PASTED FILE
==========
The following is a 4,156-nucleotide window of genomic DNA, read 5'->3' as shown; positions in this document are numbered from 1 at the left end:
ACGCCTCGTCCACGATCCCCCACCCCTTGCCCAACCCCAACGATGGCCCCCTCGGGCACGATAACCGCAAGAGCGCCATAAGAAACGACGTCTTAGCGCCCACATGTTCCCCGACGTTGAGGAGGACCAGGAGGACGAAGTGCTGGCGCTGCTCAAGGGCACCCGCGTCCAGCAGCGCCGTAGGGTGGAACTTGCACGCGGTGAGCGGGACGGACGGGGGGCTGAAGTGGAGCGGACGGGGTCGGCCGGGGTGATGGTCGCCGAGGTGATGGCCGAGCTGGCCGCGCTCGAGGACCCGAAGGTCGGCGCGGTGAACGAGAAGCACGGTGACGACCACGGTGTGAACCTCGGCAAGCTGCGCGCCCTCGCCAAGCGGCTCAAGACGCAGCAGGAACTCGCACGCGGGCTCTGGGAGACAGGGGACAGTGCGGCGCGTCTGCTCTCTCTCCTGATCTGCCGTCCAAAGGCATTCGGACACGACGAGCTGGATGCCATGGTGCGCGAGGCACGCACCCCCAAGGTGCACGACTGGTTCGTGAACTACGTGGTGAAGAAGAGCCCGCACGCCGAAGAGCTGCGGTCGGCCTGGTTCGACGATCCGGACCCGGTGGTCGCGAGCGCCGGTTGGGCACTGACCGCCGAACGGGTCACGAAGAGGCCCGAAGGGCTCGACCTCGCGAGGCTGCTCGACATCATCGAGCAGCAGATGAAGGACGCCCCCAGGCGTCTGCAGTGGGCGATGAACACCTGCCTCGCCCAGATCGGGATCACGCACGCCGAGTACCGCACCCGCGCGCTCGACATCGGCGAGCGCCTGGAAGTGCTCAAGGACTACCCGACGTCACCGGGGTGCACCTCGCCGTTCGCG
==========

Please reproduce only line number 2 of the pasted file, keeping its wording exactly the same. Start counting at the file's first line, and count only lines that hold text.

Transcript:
ACGCCTCGTCCACGATCCCCCACCCCTTGCCCAACCCCAACGATGGCCCCCTCGGGCACGATAACCGCAAGAGCGCCATAAGAAACGACGTCTTAGCGCCCACATGTTCCCCGACGTTGAGGAGGACCAGGAGGACGAAGTGCTGGCGCTGCTCAAGGGCACCCGCGTCCAGCAGCGCCGTAGGGTGGAACTTGCACGCGGTGAGCGGGACGGACGGGGGGCTGAAGTGGAGCGGACGGGGTCGGCCGGGGTGATGGTCGCCGAGGTGATGGCCGAGCTGGCCGCGCTCGAGGACCCGAAGGTCGGCGCGGTGAACGAGAAGCACGGTGACGACCACGGTGTGAACCTCGGCAAGCTGCGCGCCCTCGCCAAGCGGCTCAAGACGCAGCAGGAACTCGCACGCGGGCTCTGGGAGACAGGGGACAGTGCGGCGCGTCTGCTCTCTCTCCTGATCTGCCGTCCAAAGGCATTCGGACACGACGAGCTGGATGCCATGGTGCGCGAGGCACGCACCCCCAAGGTGCACGACTGGTTCGTGAACTACGTGGTGAAGAAGAGCCCGCACGCCGAAGAGCTGCGGTCGGCCTGGTTCGACGATCCGGACCCGGTGGTCGCGAGCGCCGGTTGGGCACTGACCGCCGAACGGGTCACGAAGAGGCCCGAAGGGCTCGACCTCGCGAGGCTGCTCGACATCATCGAGCAGCAGATGAAGGACGCCCCCAGGCGTCTGCAGTGGGCGATGAACACCTGCCTCGCCCAGATCGGGATCACGCACGCCGAGTACCGCACCCGCGCGCTCGACATCGGCGAGCGCCTGGAAGTGCTCAAGGACTACCCGACGTCACCGGGGTGCACCTCGCCGTTCGCG